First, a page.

of the country. On the other hand, succeeding travellers ; in other words, at Galabshee, the people seemed to that eotemporary writers may meet with have more of the Negro conformation an Editor as judicious, as learned, and of face than elsewhere ; thicker lips, liberal, as Mr. Walpole. and hair more tufted; as well as a more savage disposition " The Arabic acquired from books

The Bard's Lament, a Vision; and and a teacher, had been of very little

other Poems, sacred to the demory of use to me even in Egypt itselt'; but

thPRINCESS CHARLOTTE. By William here not even in the vulgar dialect of

Lewis. pp. 28. the lower Nile would serve for common

It has been to us a subject of very intercourse, except in that district considerable astonishment and regret, which extends froin Dukkey to Deir, that an event so interesting, as that where the Nubian is lost and Arabic which has clothed a mighty nation in prevails again. This curious circum- the habiliments of mourning, and from stance, connected with an observation

that nation's centre to its remotest of the lighter colour of the people, circunference, and most extreme deleads to a belief that they are descended pendencies, has excited emotions, diffrom the Arabs. The Nubian, when

ficult indeed to be described, but never spoken, reminded me of what I had to be obliterated from memory, -that heard of the clocking of the Hotten an event so powerful as this, should tots; it seems to be a succession of not have elicited Poetic commemoramonosyllables, accompanied with a tion in a manner more worthy of its rise and fall of voice that is not disc awful subject, and more equal to its agreeable.

great occasion Naturiil as were these " In speaking of the government, expectations of such an apotheosis of Jaw, and religion which prevailed our sainted Princess, they were doomed among them, I may observe, that to disappointment, for of all the Muses? although the cashief claims a nominal Tributes to departed excelience which command of the country, it extends have fallen under our inspection, either no farther than sending his soldiers to in manuscript, or published, (and a collect the tax or rent called miri. The very large number it has been.) there pasha of Egypt was named as sovereign are few indeed which their authors in all transactions from Cairo to As should not be ashamed to own. The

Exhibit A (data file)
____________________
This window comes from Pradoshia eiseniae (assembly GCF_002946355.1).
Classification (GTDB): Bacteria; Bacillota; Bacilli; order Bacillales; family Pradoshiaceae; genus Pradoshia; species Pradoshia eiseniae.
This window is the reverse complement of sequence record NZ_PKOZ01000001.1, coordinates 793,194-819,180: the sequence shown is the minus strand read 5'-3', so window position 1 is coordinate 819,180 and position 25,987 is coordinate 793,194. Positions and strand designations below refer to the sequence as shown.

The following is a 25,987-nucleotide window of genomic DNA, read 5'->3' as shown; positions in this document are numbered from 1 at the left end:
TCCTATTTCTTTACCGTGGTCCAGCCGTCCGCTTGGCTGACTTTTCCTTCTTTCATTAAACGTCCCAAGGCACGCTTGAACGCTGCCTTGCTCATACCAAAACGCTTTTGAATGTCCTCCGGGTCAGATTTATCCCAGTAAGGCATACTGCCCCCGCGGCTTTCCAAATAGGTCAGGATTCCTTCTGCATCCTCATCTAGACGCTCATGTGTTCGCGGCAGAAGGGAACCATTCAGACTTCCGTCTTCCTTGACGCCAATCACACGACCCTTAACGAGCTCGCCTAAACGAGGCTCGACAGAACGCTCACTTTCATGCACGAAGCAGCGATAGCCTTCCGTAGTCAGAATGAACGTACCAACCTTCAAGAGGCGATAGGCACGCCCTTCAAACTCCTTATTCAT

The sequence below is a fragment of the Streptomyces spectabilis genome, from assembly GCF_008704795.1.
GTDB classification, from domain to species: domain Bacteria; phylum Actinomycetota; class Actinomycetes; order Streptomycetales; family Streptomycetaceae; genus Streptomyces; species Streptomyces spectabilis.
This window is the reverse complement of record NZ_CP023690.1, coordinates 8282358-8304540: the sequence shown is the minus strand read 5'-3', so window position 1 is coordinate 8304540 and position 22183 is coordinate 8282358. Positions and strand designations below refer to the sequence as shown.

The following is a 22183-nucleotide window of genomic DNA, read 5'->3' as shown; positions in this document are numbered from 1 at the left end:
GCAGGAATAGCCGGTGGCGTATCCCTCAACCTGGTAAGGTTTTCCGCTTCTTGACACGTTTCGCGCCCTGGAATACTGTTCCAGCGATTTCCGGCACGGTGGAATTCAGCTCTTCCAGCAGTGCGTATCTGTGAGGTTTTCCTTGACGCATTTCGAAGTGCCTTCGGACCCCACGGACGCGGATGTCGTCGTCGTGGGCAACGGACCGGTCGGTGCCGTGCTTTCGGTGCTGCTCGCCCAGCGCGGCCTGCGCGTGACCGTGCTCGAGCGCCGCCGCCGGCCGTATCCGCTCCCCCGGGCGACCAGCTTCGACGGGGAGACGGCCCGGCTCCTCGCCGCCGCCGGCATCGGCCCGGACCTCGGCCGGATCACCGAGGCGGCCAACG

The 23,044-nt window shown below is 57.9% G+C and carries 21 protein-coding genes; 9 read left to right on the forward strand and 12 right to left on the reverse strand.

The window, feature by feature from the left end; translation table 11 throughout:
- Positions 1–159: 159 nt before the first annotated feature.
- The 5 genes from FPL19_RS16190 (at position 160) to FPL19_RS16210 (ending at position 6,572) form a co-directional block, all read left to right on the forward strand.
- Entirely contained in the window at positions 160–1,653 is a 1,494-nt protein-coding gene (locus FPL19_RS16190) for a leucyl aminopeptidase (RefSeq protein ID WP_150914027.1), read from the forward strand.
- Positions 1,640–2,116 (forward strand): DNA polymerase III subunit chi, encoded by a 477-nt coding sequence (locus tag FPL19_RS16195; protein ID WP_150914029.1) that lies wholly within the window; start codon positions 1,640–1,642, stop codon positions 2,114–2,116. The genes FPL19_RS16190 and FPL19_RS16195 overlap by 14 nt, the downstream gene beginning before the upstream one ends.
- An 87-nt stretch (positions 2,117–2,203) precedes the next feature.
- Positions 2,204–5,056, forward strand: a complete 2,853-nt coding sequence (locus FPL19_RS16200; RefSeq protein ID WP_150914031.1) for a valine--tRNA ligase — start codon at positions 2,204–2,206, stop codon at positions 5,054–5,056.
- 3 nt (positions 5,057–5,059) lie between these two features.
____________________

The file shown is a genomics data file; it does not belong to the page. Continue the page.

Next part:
Here and beyond, as far as I suddenness of the surprise, the intensewent, the reigning Sultan Mahmood mess of the shock, and the lemporary was considered the sovereign, though derangement of every thought, save the cashief's power was plainly feared unavaving grief, are all so many apo

logies for those who allempted to ex“ They look for redress of injuries to press their feelings in the burst of the their own means of revenge, which in moment, and who waited not until cases of blood extends from one gene- reflection bad calmed their sorrow, ration to another, until blood is repaid and leisure had methodised their by blood. On this account they are thoughts. But

we have now lying obliged to be ever on the watch, and before us, some dozen different elegiac armed, and in this manner even their Poems, ushered into public, long after daily labours are carried on. The very such excuses were availing, and he. boys go arned.

ralded into the world with all the “ They profess to be followers of advantages of wove paper, superior Mahoniei, though I seldom observed printing, and hot-pressed pages, from any ritual parts of Islamism practised which we could select passages, at once by them. Once, upon my endeavouring astonishing by their ignorance, and to make some of them comprehend the disgusting by their absurdity. benefit of obedience to the rules of In alluding to a disappointment, justice for the punishing of offences, which we are not singular in feeling, instead of pursuing the offender to we have much pride in noticing, in death in their usual manner, they pussaul, that our Magazine has conquoied the Koran to justify their re tained two of the best, we may say, quiring blood for blood.”

of the very best pieces, which bave We shall be happy to learn that the yet appeared on this melancholy subplan which has been successfully ex. ject, and those two, written to our emplified in this volume, is adopted by ccrlain kuowledge, on the spur of

souan.

more.